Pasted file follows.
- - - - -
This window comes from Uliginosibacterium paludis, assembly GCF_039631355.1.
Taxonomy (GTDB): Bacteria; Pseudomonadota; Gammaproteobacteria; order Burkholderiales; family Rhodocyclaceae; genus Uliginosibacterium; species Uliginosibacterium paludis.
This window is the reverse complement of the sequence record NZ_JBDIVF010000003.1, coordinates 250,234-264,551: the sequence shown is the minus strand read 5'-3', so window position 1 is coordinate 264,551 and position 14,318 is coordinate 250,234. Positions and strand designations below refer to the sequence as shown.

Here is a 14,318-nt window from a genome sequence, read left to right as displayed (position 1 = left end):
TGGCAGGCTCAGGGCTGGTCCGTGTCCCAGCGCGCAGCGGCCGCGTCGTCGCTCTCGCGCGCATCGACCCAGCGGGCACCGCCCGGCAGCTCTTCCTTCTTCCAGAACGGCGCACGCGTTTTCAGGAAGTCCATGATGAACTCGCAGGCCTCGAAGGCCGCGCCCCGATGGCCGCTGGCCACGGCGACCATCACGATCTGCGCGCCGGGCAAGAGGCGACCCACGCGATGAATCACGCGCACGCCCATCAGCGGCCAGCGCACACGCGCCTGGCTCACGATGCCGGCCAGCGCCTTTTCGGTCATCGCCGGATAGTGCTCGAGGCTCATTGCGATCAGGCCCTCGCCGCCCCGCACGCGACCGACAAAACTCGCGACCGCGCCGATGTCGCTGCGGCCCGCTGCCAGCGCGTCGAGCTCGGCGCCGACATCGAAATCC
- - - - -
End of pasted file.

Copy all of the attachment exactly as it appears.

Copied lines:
This window comes from Uliginosibacterium paludis, assembly GCF_039631355.1.
Taxonomy (GTDB): Bacteria; Pseudomonadota; Gammaproteobacteria; order Burkholderiales; family Rhodocyclaceae; genus Uliginosibacterium; species Uliginosibacterium paludis.
This window is the reverse complement of the sequence record NZ_JBDIVF010000003.1, coordinates 250,234-264,551: the sequence shown is the minus strand read 5'-3', so window position 1 is coordinate 264,551 and position 14,318 is coordinate 250,234. Positions and strand designations below refer to the sequence as shown.

Here is a 14,318-nt window from a genome sequence, read left to right as displayed (position 1 = left end):
TGGCAGGCTCAGGGCTGGTCCGTGTCCCAGCGCGCAGCGGCCGCGTCGTCGCTCTCGCGCGCATCGACCCAGCGGGCACCGCCCGGCAGCTCTTCCTTCTTCCAGAACGGCGCACGCGTTTTCAGGAAGTCCATGATGAACTCGCAGGCCTCGAAGGCCGCGCCCCGATGGCCGCTGGCCACGGCGACCATCACGATCTGCGCGCCGGGCAAGAGGCGACCCACGCGATGAATCACGCGCACGCCCATCAGCGGCCAGCGCACACGCGCCTGGCTCACGATGCCGGCCAGCGCCTTTTCGGTCATCGCCGGATAGTGCTCGAGGCTCATTGCGATCAGGCCCTCGCCGCCCCGCACGCGACCGACAAAACTCGCGACCGCGCCGATGTCGCTGCGGCCCGCTGCCAGCGCGTCGAGCTCGGCGCCGACATCGAAATCC